Archives For Evangelicalism

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The claim is heard often these days. It usually goes something like this: “How could you cessationists believe that the miraculous spiritual gifts have ceased? You must not believe in the Holy Spirit.”

I have encountered this accusation many times from misled continuationists. It is as grievous as it is ill-informed. The implication is that charismatic views of the apostolic-age miraculous gifts are all there are to the Holy Spirit. If you reject those, then you must not believe in him. But this is a severely anemic understanding of the true Holy Spirit.

Even worse, it is an accusation of heresy. Charismatics and continuationists who make this claim are, in effect, accusing cessationists of affirming a heretical view of God. The biblical God is Trinitarian. That is, he is triune: God is one in essence and yet three distinct Persons (Father, Son, Spirit). To conclude that one disbelieves in the Spirit, therefore, is to accuse of believing in dinitarianism; that God is di-une: one God, two Persons. It is similar to the old error of socianism. But this is a view of God which differs greatly from than that of Scripture. Therefore, the dinitarian comment could not be more serious.

Traditionally and historically, however, cessationists believe in the triune God. They hold that there is one living and true God (Deut. 6:4, Isa. 45:5-7, 1 Cor. 8:4), an infinite, all knowing Spirit (John 4:24), perfect in all His attributes, one in essence, eternally existing in three Persons—Father, Son, and Holy Spirit (Matt. 28:19; 2 Cor. 13:14)—each equally deserving worship and obedience.

So, if cessationists reject a charismatic pneumatology, is there anything remaining to believe about the Holy Spirit? If so, what do they believe about him? Far from being dinitarians who do not believe in the Spirit, here are 20 things cessationists affirm:

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It is said that there are creatures in the depths of the oceans that remain undiscovered to this day. Astronomers keep finding new stars and new planets each and every year that, for millennia, have been seen only by God.  Every undiscovered animal, plant, and planet brings glory to God by the mere fact that He sees them, and He gets glory from their beauty even if He is the only one who knows that they exist.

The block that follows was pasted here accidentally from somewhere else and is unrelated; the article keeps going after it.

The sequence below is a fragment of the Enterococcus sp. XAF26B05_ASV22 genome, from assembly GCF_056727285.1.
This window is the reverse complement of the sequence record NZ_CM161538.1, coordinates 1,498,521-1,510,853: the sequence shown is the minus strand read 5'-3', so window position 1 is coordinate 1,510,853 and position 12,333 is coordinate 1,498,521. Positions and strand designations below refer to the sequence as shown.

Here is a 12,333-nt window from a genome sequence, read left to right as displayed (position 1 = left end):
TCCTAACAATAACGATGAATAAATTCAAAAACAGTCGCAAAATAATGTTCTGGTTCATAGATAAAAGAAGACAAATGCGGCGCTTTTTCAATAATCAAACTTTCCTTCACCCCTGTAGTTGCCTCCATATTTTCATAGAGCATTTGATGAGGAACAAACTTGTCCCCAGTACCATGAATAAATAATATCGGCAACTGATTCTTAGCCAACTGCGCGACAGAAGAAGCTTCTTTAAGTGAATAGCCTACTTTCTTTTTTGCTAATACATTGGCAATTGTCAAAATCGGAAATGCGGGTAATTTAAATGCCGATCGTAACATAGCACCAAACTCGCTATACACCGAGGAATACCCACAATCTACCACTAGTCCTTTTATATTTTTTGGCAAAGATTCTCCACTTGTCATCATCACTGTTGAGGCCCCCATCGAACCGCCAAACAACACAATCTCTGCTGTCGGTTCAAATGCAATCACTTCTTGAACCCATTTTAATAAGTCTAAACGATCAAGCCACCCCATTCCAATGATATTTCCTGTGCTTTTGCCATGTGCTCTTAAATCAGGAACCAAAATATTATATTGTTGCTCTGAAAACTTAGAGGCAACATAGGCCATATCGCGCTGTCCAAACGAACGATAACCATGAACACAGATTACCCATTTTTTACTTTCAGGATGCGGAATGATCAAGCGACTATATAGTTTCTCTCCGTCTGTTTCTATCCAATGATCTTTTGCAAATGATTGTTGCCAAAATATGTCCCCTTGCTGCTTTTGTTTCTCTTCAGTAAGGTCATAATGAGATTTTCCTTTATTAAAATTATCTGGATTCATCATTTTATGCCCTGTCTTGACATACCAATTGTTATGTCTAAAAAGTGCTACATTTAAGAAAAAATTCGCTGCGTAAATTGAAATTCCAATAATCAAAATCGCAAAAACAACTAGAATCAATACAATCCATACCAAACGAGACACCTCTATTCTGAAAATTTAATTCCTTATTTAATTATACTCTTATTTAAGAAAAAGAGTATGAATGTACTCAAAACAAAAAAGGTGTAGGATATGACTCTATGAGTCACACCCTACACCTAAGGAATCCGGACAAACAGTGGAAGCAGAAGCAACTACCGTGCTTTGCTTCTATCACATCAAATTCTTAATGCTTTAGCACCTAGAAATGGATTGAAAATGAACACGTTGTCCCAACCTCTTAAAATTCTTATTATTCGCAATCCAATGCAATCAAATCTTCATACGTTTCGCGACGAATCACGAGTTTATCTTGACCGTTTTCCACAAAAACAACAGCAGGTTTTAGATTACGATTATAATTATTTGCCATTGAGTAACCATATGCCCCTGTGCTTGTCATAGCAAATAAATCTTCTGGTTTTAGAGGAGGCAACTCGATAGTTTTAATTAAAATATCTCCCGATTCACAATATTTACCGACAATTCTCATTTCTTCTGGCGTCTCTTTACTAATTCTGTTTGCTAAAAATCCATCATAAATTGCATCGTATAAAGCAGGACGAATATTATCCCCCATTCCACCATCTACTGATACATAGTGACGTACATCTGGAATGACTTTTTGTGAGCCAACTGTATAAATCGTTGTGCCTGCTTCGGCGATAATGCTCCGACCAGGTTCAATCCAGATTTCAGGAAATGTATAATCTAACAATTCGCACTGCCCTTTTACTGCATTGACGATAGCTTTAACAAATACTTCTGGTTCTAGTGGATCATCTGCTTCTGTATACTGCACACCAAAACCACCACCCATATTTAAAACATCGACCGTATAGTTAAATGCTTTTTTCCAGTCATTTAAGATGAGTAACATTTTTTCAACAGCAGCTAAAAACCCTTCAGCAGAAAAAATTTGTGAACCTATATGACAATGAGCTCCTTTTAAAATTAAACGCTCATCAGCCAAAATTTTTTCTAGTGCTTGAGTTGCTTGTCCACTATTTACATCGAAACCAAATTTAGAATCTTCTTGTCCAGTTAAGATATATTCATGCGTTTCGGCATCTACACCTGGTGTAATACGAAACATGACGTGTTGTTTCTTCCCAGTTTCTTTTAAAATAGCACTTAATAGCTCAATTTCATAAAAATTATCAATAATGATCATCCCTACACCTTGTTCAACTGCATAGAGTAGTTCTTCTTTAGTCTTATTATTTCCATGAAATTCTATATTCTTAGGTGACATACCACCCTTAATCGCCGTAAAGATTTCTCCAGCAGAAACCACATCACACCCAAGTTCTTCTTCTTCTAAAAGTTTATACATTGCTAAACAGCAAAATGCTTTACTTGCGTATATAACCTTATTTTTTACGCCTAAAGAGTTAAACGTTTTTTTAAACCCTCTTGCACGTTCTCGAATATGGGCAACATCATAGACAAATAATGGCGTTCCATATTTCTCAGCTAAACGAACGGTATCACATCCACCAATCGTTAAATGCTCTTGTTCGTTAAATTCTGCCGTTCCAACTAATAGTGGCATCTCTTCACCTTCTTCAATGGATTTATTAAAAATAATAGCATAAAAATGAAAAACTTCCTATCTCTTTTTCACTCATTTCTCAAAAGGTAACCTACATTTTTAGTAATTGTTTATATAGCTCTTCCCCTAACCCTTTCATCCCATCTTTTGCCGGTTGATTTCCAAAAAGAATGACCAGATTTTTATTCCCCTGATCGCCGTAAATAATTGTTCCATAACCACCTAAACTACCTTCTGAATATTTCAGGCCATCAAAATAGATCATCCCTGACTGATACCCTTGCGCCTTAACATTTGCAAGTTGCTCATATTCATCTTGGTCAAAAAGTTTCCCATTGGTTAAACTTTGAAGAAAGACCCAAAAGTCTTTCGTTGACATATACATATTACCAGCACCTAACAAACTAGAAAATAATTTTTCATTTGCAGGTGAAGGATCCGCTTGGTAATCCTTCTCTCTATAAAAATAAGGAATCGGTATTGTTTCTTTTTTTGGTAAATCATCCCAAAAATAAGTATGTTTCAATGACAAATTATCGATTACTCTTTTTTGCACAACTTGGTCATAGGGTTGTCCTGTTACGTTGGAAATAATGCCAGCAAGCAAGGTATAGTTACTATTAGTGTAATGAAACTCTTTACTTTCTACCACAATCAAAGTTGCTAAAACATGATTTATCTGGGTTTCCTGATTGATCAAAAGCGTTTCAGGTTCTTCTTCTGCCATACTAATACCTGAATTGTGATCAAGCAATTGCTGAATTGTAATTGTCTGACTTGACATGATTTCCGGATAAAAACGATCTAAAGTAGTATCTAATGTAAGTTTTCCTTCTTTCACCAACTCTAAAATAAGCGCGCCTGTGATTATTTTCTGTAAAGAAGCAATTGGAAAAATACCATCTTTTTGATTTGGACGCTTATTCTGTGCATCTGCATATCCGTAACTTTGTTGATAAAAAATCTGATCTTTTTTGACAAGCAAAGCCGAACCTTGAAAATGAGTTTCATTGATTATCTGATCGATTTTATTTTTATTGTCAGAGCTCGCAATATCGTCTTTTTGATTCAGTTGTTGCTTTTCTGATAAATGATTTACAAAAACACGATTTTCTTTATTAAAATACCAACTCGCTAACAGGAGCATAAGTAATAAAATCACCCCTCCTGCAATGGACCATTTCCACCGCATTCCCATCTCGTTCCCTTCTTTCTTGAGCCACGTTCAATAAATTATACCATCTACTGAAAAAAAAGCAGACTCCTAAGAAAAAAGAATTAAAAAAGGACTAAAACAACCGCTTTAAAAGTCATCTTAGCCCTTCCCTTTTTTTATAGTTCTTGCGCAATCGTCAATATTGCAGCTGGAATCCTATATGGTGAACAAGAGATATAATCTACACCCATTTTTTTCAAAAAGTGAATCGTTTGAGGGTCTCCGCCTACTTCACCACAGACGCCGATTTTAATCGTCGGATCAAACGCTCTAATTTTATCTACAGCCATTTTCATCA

In much the same way, despite the fact that there is much to be discouraged about when we look around at the situation in churches today, I do believe that there is, also, much to be encouraged about. I believe that God has men whom He has specifically placed around the world that bring Him glory every single Sunday, and no one other than their congregations know anything about them.

Last week I went on vacation with my family. And since we were on vacation on a Sunday, I looked for a church for us to attend. It wasn’t the easiest choice to make as zero churches came up on the TMS and 9 Marks church finder websites, but eventually, I settled on a church based on a Google search. We showed up right as it was starting. The first song began. As I walked into the room, there were about 40-50 people present. My expectations were not very high based on previous vacation experiments we had tried.

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Author. 1825. Public Domain

Author. 1825. Public Domain

Rod Dreher’s book The Benedict Option has gained a foothold in the minds of many. David Brooks from the NYTimes calls The Benedict Option “the most discussed and most important religious book of the decade.” What makes The Benedict Option‘s influence striking is that it made such a big splash before the book was even released.

For many, however, the Benedict Option (BenOpt) is an unknown entity or fuzzy concept. In light of these factors, I will explain what the BenOpt is and will try to explain why the BenOpt has gained so much attention over the past few weeks.  Continue Reading…

transfigurationJesus invited Peter, James, and John to summit a mountain with him. He then peeled back his humanity and revealed an unprecedented, electrifying display of unveiled glory. Oh, and then he was joined by two luminaries who had been dead for centuries. And then, just when they thought this jaw-dropping experience could not possibly get any more intense, the voice of God the Father resounded with a declaration of his unreserved approval.